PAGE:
At the recent MANCEPT workshops I had some fun discussions with a couple of defenders of the idea that, while we've reason to improve the lives of people who exist, there's no reason to bring awesome lives into existence. (As Johann Frick put it in his very interesting paper, "our reasons to confer well-being on people are conditional on their existence.")
This strikes me as a rather bleak, depressing view of the value of life. Johann compares welfare to promise-keeping: there's no value in making-and-keeping promises, it's just that once you've made a promise, you'd better not mess it up. Likewise, it seems on these views, there's no real value in good lives, just the risk of their going badly which needs to be avoided.
I think the big worry with these kinds of views is the seemingly unavoidable conclusion that sentient life, as a whole, is regrettable. If God creates a world with a billion blissful, flourishing lives, and one (antecedently identifiable) very slightly bad life, his act of creation is deemed to be wrong on net: the bad life counts against it, and the good lives don't count in favour.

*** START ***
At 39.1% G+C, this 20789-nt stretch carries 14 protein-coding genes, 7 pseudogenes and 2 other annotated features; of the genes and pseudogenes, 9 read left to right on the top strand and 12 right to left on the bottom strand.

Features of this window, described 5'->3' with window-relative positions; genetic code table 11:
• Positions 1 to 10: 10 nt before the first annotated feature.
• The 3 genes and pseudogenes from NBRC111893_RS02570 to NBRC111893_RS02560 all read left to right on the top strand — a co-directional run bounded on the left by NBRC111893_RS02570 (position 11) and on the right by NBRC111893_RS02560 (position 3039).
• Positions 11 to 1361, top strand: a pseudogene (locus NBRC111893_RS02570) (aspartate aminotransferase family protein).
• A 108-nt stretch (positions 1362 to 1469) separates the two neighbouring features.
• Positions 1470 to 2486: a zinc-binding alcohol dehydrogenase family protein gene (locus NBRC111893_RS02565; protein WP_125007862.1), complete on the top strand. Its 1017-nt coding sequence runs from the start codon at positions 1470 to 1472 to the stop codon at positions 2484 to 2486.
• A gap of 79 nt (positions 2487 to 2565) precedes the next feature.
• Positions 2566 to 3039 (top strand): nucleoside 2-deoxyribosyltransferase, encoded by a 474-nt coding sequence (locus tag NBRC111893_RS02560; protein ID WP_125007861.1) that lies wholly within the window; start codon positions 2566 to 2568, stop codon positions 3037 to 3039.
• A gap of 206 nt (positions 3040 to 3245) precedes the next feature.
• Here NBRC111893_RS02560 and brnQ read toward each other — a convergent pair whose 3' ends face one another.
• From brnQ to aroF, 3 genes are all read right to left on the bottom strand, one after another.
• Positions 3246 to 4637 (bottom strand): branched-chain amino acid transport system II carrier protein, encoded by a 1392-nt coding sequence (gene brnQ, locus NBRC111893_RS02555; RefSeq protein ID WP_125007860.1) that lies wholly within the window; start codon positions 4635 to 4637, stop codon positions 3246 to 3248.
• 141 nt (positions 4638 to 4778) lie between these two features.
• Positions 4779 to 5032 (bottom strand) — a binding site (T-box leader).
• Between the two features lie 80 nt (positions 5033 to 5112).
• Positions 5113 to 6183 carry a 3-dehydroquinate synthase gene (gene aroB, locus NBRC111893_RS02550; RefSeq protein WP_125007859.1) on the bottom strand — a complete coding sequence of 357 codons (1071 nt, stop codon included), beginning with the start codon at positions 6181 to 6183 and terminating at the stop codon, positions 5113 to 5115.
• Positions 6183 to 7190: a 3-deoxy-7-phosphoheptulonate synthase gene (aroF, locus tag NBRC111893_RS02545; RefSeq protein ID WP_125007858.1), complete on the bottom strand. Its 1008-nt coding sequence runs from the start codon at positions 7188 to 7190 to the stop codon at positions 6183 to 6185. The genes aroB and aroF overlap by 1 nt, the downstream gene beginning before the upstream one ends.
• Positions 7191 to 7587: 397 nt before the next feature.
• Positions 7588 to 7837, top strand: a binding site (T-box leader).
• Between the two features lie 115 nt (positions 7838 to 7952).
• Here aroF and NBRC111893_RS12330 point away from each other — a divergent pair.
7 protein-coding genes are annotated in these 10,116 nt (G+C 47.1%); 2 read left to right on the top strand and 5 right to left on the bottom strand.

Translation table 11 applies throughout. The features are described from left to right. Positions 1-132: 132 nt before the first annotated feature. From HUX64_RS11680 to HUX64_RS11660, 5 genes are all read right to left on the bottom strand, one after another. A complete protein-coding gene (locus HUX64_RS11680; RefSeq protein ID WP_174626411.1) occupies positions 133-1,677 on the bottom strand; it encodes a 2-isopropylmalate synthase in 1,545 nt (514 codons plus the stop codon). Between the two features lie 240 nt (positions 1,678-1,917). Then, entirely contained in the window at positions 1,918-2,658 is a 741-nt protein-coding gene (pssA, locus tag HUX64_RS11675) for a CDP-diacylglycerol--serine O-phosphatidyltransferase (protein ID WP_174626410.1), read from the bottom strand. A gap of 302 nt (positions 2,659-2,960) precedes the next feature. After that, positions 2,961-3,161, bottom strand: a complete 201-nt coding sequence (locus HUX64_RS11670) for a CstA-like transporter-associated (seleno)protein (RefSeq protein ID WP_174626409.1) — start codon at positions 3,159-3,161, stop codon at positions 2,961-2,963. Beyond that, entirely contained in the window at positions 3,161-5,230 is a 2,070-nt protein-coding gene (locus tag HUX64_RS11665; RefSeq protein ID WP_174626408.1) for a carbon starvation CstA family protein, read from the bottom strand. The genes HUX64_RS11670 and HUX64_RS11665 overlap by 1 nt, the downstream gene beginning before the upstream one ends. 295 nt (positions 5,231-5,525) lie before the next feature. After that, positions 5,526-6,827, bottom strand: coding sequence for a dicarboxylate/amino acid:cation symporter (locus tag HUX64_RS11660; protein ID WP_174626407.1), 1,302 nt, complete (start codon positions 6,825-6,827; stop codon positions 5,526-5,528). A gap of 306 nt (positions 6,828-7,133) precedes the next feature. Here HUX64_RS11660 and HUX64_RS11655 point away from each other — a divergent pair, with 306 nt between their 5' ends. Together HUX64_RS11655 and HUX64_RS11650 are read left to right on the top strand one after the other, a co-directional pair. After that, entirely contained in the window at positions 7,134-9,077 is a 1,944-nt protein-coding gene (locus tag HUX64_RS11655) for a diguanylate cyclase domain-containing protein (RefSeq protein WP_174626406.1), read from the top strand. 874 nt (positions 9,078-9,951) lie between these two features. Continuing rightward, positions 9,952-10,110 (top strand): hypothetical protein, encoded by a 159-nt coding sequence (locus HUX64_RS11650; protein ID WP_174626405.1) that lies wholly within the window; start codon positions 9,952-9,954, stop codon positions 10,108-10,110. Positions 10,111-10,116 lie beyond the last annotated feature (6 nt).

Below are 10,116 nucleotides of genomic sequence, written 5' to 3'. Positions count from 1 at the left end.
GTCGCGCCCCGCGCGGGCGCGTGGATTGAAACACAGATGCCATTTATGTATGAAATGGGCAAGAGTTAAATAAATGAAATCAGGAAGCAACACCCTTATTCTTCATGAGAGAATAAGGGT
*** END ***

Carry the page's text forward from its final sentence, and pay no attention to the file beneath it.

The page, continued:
Indeed, as others (especially Matthew R.) brought out in conversation, those who deny that (good) existence has value will find it difficult to avoid full-blown anti-natalism. If future generations are sufficiently numerous, the aggregate badness of the (proportionally very few) bad lives will eventually be arbitrarily large. Assuming that any countervailing values -- including preservationist values, and the value existing people get from having offspring, etc. -- are bounded, they seem likely to be outweighed by the aforementioned harms. (Even if we're harmed by the end of humanity, we are not harmed as much as those possible future individuals who would otherwise have bad lives.)
To avoid these unacceptable implications, we should simply deny the procreative asymmetry on which they're based. Contrary to common belief, granting that good lives have real value does not have any comparably untoward implications. It should be a philosophical no-brainer.